“And of course Juraj Herz read it and thought it was fantastic and he wanted to make a film of it – which was also a big success.”
Was it a kind of bombshell at the time that a writer was presenting as his main character a Czech who was a collaborator?
“Yes, I think so.
“I think particularly so because it seems to me that a reader of that time would not only have read this as a book about history but as a book about the present.
“And in fact this is a book about how does one avoid collaborating, what is collaboration, and is asking sort of universal questions about that, just as Czechoslovakia was emerging from Stalinism.
“So I think its radicalism is not simply in its reinterpretation of how Czechs behaved during the second world war, but actually of how people in general behave when faced with the kind of dilemmas that Kopfrkingl faces.”
Would that have had an especial resonance after ’68, after ’69, with normalisation, when many Czechs, to some degree, were forced into situations that could have been seen, at least by some, as collaboration?
“Yes. And of course most of all for Fuks.
“I don’t think the novel came out again until the 1980s – I think it wasn’t published in the ‘70s, probably for the reasons that you say.
“But at the same time, I think, Fuks himself was seen as a collaborator in the 1970s, because he doesn’t emigrate and he doesn’t join the dissent.
“He carries on publishing and he’s travelling to Israel and lovely places on junkets and so on, representing socialist Czechoslovakia.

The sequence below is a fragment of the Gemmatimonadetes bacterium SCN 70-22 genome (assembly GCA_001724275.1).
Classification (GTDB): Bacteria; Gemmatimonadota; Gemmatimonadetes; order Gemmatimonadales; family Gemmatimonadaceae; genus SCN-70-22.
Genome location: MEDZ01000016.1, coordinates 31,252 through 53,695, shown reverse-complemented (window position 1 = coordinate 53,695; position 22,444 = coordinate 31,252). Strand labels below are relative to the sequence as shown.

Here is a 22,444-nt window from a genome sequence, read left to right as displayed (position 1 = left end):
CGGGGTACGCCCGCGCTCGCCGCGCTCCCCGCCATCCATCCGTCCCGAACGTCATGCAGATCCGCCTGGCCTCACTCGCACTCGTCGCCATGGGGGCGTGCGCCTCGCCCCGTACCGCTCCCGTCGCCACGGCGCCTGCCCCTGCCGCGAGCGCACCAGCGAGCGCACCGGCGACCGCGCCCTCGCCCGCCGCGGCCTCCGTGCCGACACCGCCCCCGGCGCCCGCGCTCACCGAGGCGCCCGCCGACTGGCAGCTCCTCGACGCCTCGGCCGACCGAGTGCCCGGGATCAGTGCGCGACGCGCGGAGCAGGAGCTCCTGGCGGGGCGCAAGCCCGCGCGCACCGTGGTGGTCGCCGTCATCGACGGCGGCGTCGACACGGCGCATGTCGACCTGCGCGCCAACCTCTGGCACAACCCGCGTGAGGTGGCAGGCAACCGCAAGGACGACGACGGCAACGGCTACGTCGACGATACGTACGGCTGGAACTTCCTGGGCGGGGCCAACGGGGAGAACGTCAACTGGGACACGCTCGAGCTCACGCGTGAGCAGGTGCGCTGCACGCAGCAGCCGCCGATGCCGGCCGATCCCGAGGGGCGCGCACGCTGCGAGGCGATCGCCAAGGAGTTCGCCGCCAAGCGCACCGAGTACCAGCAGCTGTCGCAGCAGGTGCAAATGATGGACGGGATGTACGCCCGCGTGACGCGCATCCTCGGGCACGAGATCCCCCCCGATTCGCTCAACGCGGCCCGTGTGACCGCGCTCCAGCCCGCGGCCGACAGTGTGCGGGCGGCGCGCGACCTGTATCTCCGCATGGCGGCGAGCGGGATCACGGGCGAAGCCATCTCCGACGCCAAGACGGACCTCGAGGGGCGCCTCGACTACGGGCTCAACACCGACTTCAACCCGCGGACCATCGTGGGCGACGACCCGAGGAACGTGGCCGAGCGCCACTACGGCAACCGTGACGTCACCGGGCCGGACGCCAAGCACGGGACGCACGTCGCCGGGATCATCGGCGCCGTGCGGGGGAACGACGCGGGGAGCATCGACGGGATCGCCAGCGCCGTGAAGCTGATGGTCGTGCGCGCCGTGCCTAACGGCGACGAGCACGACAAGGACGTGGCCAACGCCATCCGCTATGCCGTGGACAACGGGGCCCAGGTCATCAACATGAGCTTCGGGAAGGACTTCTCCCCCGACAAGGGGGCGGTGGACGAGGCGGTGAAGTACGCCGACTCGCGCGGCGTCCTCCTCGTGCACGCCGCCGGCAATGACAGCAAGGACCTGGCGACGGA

“And I think that people then read this novel in that light – and very much saw Fuks exploring the difficulties of his own life, in that way.”
Do you teach The Cremator to students?
“Yes I do, regularly.”
Typically, what grabs them about the book?
“First of all, students always like reading stuff that’s about 20th century Czech history.
“I think that’s a big pull for studying Czech – to understand that experience, and then the broader experience of the continent in the 20th century.
“I think for a lot of students it’s not typically what you expect from Czech literature.
“We tend to expect The Good Soldier Svejk or possibly the Čapek-style or Kundera-style, I suppose, philosophical writing.
“Again, as I say, it’s quite ambitious artistically, but it’s a different tradition – it’s that kind of baroque, mystical tradition of Czech writing that he fits into.
“So I use it as a way to get them into – and for us to then look at things going back into the 19th century, even the 17th century, that use this kind of style.”
How highly would you rate The Cremator?
“Overall I think Fuks is one of the very few Czech writers who will last.
“I think that people will read these books, and not just The Cremator – it’s one of two or three books he’s written that speak beyond the period in which they were written.
“And in the last 20 years I think Czechs have rediscovered books – and have found all sorts of interesting ways into them – that are not just, as I say about the history.
“So for that reason, yes, I do rate it very highly.”
After dinner, Mr. Kopfrkingl kissed his heavenly one and said:
“Come, my indescribable one, before we undress, let’s get the bath ready.”
He took the chair and they adjourned, the cat watching them.
“It’s hot in here,” said Mr. Kopfrkingl in the bathroom, and placed the chair under the ventilator. “I probably overdid the heating. Switch on the ventilator, my dear.”
When Lakmé got onto the chair Mr. Kopfrkingl stroked her ankle, cast the noose around her neck and said to her with a tender smile, “What if I hanged you, my dear?” (The Cremator, pg. 155, Karolinum, 2016, translation by Eva M. Kandler)